Coupe or convertible, Porsche's latest GTS is unquestionably capable.
In an era where sports cars are increasingly under threat from stricter emissions and fuel economy regulations, launching a sports car with a large, naturally-aspirated engine and a manual transmission is an occasion worth celebrating. And if instead of two sports cars instead of one, as is the case with the 2020 Porsche 718 Cayman and Boxster GTS 4.0, is worth double the celebration.
Porsche’s GTS line, born in 1963 with the spectacular 904 Carrera GTS, splits the difference between the base models and with the higher-performance variants. In the case of Porsche’s smallest mid-engine sports cars, the new GTS sits between the Cayman S/Boxster S and the hardcore Cayman GT4 and Boxster Spyder… just like the last 718 GTS did. This model improves on its predecessor, though, by adopting the GT4/Spyder’s 4.0-liter flat-six.
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Gone is the turbocharged 2.5-liter flat-four, with the new 4.0-liter mill marking a return to natural aspiration, which we haven’t seen in a Boxster or Cayman in this generation. And what an engine it is.
Flat-Six Fans, Rejoice
The new 4.0-liter flat-four sits amidships and packs 394 horsepower, a 44-hp increase over the Boxster S/Cayman S and 29 hp more than the last GTS. Sacrificing the turbocharger means losing some torque, though. The GTS 4.0 offers 309 pound-feet of torque, matching the turbocharged S models but losing eight lb-ft to the last GTS. A bummer, sure, but the 7,800-rpm redline (300 revs more than the flat-four) makes up for the minor drop in torque.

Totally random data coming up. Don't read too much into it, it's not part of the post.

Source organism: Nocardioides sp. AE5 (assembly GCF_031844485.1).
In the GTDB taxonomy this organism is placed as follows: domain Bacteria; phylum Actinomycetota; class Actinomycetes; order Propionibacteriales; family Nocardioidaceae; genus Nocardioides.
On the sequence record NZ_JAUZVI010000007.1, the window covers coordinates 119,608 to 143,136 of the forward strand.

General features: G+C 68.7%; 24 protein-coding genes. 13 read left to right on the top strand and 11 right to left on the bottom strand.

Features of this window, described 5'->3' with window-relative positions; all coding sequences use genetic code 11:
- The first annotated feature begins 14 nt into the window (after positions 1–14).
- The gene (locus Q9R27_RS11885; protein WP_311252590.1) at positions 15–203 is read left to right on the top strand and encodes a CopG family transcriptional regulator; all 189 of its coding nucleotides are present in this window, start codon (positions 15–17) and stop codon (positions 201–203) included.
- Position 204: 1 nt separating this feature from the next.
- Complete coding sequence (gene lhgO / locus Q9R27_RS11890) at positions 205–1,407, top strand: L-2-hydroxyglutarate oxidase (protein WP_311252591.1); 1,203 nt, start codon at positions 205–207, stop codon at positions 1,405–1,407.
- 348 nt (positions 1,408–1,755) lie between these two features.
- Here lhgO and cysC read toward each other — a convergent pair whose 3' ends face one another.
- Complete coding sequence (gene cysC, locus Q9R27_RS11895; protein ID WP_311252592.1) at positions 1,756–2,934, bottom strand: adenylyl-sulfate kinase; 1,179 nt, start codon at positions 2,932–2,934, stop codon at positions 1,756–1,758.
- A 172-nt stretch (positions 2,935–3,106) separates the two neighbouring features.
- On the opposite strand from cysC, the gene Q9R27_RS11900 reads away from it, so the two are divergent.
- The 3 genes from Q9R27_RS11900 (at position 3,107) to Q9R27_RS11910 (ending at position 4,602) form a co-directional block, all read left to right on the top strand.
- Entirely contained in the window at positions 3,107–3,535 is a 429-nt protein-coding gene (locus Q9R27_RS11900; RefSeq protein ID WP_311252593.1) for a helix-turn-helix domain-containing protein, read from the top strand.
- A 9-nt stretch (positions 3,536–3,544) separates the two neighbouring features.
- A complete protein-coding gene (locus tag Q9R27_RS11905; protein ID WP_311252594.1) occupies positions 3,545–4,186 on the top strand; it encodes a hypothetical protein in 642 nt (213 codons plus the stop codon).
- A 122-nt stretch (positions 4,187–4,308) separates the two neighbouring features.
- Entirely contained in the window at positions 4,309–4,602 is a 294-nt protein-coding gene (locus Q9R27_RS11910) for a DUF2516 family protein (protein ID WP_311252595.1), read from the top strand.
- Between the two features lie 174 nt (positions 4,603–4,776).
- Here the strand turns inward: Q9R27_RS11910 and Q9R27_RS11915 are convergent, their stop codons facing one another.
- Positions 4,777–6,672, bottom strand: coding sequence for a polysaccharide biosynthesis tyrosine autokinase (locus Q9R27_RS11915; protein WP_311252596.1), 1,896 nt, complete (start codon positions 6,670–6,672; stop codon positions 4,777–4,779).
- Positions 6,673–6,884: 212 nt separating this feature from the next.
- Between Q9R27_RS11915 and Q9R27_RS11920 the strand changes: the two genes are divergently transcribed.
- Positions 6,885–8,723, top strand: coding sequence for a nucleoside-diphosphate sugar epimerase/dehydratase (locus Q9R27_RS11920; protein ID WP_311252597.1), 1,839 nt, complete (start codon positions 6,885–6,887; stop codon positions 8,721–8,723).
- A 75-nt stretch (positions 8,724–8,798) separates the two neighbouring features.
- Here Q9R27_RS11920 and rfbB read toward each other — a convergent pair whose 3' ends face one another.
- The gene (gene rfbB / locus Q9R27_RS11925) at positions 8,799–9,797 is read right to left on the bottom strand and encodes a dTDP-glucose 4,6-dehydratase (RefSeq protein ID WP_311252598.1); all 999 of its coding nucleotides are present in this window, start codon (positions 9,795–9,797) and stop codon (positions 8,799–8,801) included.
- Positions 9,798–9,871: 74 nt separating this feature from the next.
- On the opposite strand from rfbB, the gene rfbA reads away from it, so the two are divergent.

Perhaps most interesting of all is that Porsche will only offer a six-speed manual in the new GTS at first – US consumers can order the company’s famed dual-clutch auto later this year. The six-speed sends the engine’s power rearward to a mechanical limited-slip differential, for a little extra oomph coming out of corners.
While fuel economy isn’t much of a concern with sports cars, the GTS 4.0 will net a respectable 10.8 liters per 100 kilometers (roughly converted, about 22 US miles per gallon) thanks in part to a cylinder-deactivation system that allows the GTS to shut down half of its six cylinders when the driver calls for less than 74 lb-ft of torque.
The exhaust system, according to Porsche, comes straight from the Cayman GT4 and Boxster Spyder. It’s also one of the features that differentiates these new models externally from their predecessors, since the design of the rear fascia features two separate exhaust tips instead of a twin-pipe, center-exit setup.
From the first turn of the steering wheel, the superb feedback of both GTS 4.0s is striking. The steering is as direct as it is precise, heavy in the right way but constantly communicating with its driver. Porsche placed the three pedals perfectly, tuning each so that the clutch is easy to modulate, the brake pedal predictable and well weighted, and the accelerator sharp and energetic. Changing gears with the short lever is both a delightfully mechanical and an impressively precise process. This is one of the best manual transmissions we’ve ever tested.
Our Boxster GTS 4.0 tester featured an Alcantara wrap on the Sport GT steering wheel that made the drive even more pleasant. This car is agile and tremendously lively, exhibiting impressive poise in corners. The Boxster also allows more of the 4.0-liter’s sound to reach the driver’s ears. If quietness is a priority, the fixed roof Cayman is, obviously, the smarter option than the fabric-topped Boxster, which allows the mid-mounted engine to flood the cabin.
The 718 feels firm on the road, though, with every bump making its presence felt on the steering. It’s not an uncomfortably stiff car, though. And because it changes direction so eagerly, the 718 feels fun even when driven casually. It’s a vehicle that drivers can enjoy at any pace.